I work frequently with people who are wrestling with sunk cost bias, even if we aren’t naming it that. When we work through how to manage time on people who are floundering or on projects they no longer believe in, one of the factors we consider is the energy already invested. Have they worked with someone long enough to feel sure about a decision to remove them from a role? Should they give up on a spiraling project or forge forward and try this or that? There’s never an easy answer…which is why I have a job. 

Sunk cost bias is deeply embedded in decisions to quit jobs or switch careers. As someone in a second career, I can fully attest to how painful it is to make the decision to turn away from something we’ve been fully committed to in every way. It usually takes years to sort through all the factors that enable someone to feel good about choosing a new direction.  Looking back, I can easily see how much of the investment I made in my first career is fundamental to success in my second one. I can see the ongoing value of what I learned both from being fully in that world and then getting out. But in the midst of the decision to actually let something go, it can be hard to believe in future benefits. Even if we are miserable in our current situation, letting something go can feel like failure. Even if we see no value in continuing, deciding not to can just feel like giving up.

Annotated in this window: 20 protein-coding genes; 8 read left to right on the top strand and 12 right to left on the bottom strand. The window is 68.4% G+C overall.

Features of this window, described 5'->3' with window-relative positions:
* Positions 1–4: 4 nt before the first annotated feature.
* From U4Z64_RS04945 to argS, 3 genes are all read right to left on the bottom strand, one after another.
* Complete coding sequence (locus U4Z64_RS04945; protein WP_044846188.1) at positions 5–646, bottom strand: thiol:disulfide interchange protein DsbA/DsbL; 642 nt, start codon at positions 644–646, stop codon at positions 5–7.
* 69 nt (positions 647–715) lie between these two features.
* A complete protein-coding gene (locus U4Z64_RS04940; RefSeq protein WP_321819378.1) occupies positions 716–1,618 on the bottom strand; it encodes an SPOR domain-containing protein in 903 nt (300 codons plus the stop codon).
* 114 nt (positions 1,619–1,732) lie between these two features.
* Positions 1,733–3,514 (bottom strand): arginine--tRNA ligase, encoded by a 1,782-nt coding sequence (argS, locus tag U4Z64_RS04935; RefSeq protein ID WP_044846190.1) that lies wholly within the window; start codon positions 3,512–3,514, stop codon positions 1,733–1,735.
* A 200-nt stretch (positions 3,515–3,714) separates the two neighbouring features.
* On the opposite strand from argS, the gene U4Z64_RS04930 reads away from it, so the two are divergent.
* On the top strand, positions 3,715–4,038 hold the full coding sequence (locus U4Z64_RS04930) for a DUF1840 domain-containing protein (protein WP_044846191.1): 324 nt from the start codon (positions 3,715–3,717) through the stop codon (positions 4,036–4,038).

We are a culture of go-getters. Never quitters. In the movies the main character has to almost lose something at least twice but stick it out anyway before we have our sufficiently tested hero. How then can we turn away and move on from things without feeling like quitters? How do we know we are being wise in letting something go rather than cowardly or lazy for giving up?